Because we love the idea of traveling and touring, and because we love to bring you all the beautiful details of the motherland and the lands of her people beyond the continent; we are bringing you interesting things to note about one the West African country, Guinea.
This west African country is known for its rich mineral resources and diverse habitats and wildlife. Rich in cultural treasures, carefully preserved through time, the towns and cities are a good place to learn about the country. But, not many tourists know that Guinea is home to a variety of things to do that would sweep them off their feet.
The country is also known as Guinea-Conakry so that people don’t confuse it with Equatorial Guinea and Guinea-Bissau; these countries also have the word “Guinea” in their name.
Here are Seven Interesting Facts About Guinea
Fourth-Largest Mosque In Africa
As a predominantly Muslim country, with Islam being practiced by about 90% of the country’s population, Guinea is a mini African Mecca. The famous Grand Mosque located in Conakry was opened in 1982. The Guinean mosque is the fourth-largest in Africa and the largest in sub-Saharan Africa. This religious landmark is capable of hosting 25,000 worshippers.
World’s Second-Largest Bauxite Producing Nation
The country contains significant mineral deposits. The country is known to have one-quarter of the world’s bauxite reserves, as well as more than 1.8 billion metric tons of high-quality iron ore. The country is also known to possess large deposits of gold, uranium, and diamonds.
Guinea Was Formerly Named French Guinea
The country used to be named French Guinea because it was a French colony established in 1891, and it was part of French West Africa. This country was a French colony for almost 70 years until it gained independence on October 2, 1958.
A Large Part Of Guinea Is Protected
The country encompasses a total land area 94,926 sq mi. Out of this total landmass, 33,793 sq mi are protected for the conservation of wildlife and forests. This area under protection translates to 35.6% of the country’s size and includes three national parks, as well as other types of protected areas, namely; Badiar National Park, National Park of Upper Niger, Mount Nimba Strict Nature Reserve, Nyalama Classified Forest, and Ziami Massif.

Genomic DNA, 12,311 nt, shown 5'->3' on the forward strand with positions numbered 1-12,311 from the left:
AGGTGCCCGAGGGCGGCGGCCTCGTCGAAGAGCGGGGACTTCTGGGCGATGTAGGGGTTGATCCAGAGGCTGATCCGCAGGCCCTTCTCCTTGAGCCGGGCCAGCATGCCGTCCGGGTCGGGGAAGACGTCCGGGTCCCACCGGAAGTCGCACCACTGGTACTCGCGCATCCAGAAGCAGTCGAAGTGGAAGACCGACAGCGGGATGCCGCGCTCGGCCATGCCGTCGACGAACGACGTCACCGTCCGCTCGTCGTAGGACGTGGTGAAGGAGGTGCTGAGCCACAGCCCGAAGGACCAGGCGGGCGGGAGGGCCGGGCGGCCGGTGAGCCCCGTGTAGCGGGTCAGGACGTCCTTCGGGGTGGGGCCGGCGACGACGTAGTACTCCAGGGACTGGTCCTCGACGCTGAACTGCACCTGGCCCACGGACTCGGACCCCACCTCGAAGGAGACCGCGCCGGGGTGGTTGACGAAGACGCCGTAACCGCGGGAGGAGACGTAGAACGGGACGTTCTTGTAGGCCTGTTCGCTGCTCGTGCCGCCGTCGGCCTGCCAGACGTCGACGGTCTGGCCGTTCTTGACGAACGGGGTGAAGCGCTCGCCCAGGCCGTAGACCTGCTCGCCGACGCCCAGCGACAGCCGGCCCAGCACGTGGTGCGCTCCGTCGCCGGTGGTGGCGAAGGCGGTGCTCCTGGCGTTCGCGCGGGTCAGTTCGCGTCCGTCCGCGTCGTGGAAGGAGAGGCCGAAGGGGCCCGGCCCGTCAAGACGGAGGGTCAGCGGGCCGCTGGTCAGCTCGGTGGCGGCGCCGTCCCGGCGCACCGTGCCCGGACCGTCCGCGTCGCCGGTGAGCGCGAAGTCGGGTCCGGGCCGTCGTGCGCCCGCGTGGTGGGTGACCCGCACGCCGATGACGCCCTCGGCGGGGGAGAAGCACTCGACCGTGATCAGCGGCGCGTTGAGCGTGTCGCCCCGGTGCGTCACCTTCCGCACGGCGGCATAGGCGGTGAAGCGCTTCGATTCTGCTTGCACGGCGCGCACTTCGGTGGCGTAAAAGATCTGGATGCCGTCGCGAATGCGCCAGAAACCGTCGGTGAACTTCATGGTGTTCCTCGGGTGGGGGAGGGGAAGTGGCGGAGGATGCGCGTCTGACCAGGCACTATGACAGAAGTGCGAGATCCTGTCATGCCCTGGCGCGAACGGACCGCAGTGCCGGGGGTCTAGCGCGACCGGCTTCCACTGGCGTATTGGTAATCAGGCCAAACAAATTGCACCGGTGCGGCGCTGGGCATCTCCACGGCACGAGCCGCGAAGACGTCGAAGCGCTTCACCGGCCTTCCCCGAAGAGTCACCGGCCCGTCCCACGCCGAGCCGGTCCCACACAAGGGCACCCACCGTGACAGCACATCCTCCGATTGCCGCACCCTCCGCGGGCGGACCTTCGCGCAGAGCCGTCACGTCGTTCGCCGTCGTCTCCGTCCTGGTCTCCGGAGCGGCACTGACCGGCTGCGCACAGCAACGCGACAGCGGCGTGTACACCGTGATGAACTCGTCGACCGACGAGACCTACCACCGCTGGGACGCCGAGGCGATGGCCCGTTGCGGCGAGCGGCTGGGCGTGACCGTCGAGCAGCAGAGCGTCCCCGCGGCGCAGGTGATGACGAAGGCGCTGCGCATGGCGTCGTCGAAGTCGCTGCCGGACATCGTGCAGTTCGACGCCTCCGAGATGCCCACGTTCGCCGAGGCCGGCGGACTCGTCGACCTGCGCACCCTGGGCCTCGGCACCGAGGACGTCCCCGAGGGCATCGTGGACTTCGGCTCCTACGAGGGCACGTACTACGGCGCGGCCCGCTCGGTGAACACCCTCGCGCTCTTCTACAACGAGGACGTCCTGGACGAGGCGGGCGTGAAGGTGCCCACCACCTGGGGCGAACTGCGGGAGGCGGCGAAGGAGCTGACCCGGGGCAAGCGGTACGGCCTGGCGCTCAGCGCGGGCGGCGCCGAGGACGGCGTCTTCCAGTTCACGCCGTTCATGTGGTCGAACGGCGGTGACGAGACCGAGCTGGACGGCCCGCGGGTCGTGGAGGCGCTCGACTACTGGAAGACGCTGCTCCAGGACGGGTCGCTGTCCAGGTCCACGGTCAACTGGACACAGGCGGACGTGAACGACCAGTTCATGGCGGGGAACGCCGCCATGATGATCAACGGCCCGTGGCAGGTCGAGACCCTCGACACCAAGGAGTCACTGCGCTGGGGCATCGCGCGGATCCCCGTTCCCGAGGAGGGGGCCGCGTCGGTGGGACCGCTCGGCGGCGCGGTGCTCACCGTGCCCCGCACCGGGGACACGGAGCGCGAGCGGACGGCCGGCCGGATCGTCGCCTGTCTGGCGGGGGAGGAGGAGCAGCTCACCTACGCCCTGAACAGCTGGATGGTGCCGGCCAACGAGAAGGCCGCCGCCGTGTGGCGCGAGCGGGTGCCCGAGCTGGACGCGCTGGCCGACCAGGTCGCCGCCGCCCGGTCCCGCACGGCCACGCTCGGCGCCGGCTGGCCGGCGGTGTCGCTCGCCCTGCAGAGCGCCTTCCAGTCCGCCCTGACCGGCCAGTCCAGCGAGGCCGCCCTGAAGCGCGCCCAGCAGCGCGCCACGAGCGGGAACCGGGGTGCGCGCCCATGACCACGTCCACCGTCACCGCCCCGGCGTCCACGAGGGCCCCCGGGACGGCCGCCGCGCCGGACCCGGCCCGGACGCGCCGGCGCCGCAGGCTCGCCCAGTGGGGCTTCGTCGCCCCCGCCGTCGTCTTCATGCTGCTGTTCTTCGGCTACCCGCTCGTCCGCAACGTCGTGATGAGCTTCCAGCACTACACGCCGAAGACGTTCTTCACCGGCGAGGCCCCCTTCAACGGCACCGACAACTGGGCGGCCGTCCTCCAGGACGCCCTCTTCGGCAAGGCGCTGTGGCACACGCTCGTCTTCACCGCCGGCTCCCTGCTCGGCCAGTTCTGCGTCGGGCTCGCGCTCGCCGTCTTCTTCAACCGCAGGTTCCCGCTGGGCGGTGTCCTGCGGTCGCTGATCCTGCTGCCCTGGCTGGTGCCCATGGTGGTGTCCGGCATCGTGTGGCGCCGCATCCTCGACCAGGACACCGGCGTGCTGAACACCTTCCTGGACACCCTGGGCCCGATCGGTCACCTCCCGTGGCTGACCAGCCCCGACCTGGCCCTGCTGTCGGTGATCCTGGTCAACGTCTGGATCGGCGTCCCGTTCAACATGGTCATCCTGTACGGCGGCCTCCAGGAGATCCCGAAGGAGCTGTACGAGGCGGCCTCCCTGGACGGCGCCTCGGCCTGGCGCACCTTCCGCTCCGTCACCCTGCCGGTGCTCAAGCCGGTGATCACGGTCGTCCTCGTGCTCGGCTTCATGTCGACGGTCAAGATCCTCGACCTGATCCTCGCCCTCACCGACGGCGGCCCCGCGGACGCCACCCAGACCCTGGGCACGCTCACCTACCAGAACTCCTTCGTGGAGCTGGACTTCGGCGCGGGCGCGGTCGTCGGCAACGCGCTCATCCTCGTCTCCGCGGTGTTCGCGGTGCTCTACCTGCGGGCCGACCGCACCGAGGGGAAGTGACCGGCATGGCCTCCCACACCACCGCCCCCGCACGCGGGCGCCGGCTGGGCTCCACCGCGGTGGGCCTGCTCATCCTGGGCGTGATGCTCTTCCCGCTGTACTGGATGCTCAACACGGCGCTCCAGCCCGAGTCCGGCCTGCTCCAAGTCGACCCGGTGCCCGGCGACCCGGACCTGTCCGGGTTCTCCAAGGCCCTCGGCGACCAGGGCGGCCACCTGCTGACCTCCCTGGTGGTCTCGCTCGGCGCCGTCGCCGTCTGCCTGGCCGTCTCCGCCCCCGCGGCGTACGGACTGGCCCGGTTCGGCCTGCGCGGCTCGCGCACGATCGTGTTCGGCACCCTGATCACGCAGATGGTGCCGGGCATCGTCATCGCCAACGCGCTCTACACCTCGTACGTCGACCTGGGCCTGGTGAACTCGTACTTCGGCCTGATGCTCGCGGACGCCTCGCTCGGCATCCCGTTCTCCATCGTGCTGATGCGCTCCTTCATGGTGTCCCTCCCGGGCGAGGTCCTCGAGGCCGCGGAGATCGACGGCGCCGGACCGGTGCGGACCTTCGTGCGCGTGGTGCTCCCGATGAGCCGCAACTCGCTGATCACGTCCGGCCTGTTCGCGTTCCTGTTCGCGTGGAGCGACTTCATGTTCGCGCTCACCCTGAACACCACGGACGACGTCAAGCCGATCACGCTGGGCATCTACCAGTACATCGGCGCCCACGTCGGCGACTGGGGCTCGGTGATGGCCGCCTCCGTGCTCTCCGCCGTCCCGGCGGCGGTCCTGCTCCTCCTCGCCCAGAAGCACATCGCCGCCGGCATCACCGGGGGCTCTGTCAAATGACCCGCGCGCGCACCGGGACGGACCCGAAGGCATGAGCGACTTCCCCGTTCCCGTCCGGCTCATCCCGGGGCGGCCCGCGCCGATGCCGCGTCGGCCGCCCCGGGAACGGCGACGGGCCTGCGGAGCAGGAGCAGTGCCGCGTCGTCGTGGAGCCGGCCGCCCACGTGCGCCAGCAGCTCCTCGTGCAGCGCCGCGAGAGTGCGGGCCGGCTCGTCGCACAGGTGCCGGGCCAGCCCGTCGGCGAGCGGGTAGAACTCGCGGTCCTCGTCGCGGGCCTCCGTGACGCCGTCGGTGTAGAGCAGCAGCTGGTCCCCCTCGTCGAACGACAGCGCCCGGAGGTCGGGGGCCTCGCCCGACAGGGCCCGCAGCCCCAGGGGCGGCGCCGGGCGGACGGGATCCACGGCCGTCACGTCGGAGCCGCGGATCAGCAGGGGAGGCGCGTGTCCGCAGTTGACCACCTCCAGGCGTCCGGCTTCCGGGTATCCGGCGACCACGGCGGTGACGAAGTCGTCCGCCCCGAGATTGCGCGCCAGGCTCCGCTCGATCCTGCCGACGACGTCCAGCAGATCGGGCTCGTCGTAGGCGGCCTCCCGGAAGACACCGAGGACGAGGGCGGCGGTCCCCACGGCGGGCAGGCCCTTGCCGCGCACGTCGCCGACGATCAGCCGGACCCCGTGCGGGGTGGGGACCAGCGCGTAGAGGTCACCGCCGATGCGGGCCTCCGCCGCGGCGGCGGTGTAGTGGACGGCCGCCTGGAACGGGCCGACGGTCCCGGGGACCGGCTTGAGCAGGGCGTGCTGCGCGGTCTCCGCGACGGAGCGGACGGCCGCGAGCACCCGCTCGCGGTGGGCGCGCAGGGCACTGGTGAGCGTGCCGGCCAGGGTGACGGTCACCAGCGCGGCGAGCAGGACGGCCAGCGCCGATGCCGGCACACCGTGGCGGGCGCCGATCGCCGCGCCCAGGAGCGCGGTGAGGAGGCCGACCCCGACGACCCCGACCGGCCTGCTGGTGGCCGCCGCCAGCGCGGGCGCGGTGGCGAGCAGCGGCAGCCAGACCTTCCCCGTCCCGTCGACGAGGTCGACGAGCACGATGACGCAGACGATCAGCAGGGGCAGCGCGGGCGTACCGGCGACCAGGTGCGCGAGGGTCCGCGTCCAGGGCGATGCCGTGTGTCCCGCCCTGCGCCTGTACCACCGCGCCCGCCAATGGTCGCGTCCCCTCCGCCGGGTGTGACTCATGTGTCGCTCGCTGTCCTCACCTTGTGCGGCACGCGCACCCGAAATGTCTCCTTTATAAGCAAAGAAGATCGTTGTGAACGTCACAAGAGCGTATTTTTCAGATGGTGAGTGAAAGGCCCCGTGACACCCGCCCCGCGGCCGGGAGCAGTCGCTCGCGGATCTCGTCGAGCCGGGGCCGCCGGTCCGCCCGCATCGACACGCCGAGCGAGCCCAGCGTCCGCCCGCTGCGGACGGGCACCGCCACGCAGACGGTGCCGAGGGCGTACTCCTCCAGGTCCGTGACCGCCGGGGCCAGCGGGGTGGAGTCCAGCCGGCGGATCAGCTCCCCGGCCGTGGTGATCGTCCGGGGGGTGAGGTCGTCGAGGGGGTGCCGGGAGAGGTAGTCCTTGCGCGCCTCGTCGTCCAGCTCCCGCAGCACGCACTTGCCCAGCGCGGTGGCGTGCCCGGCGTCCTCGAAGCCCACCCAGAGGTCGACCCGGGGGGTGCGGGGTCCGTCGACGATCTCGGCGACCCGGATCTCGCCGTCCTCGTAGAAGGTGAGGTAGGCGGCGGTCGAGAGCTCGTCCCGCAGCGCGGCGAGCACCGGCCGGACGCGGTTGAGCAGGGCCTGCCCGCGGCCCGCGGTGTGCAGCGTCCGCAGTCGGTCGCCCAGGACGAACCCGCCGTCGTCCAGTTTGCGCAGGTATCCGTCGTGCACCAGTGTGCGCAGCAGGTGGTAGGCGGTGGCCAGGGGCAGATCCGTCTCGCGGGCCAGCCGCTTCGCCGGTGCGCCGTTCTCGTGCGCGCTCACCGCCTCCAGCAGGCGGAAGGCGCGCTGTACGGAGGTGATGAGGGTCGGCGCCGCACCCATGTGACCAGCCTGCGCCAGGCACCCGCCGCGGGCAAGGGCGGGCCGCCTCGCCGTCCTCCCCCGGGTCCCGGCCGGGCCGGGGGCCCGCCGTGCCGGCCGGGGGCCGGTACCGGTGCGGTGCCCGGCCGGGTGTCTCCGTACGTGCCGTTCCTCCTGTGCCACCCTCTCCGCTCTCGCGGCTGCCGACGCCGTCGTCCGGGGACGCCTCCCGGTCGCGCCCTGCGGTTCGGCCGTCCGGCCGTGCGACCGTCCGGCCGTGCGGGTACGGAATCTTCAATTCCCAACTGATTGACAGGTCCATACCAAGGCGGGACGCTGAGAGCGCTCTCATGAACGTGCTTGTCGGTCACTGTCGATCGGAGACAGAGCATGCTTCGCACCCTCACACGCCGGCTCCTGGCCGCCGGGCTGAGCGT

320 Km Long Coastline And Iconic Beaches
The coastline in Guinea has a length of 320 km (200 mi). The country also features beautiful beaches such as those at popular tourist spots; Cape Verga and Les de Los. Famous beaches in Cape Verga include Sobane beach and Bel Air beach, while beautiful bamboo beach huts can be found in Les de Los.
77th largest Country
This west African country is the 77th largest country in the world in terms of land area with 245,836 square kilometers (94,918 square miles).
Soccer is the most popular Sport
The most popular sport in this country is Soccer also known as Football. The national soccer team is called Syli Nationale which literally means National Elephants.
The English term Guinea comes directly from the Portuguese word Guiné; which emerged in the mid-15th century to refer to the lands inhabited by the Guineus. Guineus is a generic term for the black African peoples south of the Senegal River. And as such, we can’t really figure out the etymology or exact meaning of the name.
WaterFalls And Beautiful Jungles
If you are looking for a jingle experience, visit the Kamdaga Falls; which is a spectacular, 249 meters (817 feet) tall and 69 meters (226 feet) wide waterfall. The waterfalls crash over three separate falls and they’re surrounded by jungle where monkeys and a wealth of colorful birds are common.
Origin Of The Niger River
Guinea is the origin of one of the most famous rivers in the world; the River Niger. The Niger River, the Gambia River, and the Senegal River are among the 22 West African rivers that have their origins in Guinea.
Four Geographic Regions
This west African country is divided into four geographic regions, which are; Maritime Guinea (Lower Guinea) a coastal plain running north to south behind the coast; the pastoral Fouta Djallon highlands (Middle Guinea); the northern savanna (Upper Guinea); and a southeastern rain-forest region (Forest Guinea).
Rice is the most staple meal
Although the cuisine in Guinea varies, Rice is the most staple food of Guinea. However, other traditional West African dishes are commonly consumed in Guinea. These include jollof rice, fufu, tapalapa bread, and maafe.
Fried plantain, Boille (made of rice and corn), boiled mango, and konkoe (smoked fish) are other popular dishes. Boiled cassava leaf sauce is normally served as an accompaniment. Guinean cuisine is quite delicious.
The official language is French.
Like most other African colonies, the country took over the language of its colonial master as its official language. And because the country was a former French colony, french is its official language and the language of instruction in schools, though not widely spoken amongst locals.
Most of the populations speak local ethnic languages with Fulani and Malinke being the major ones.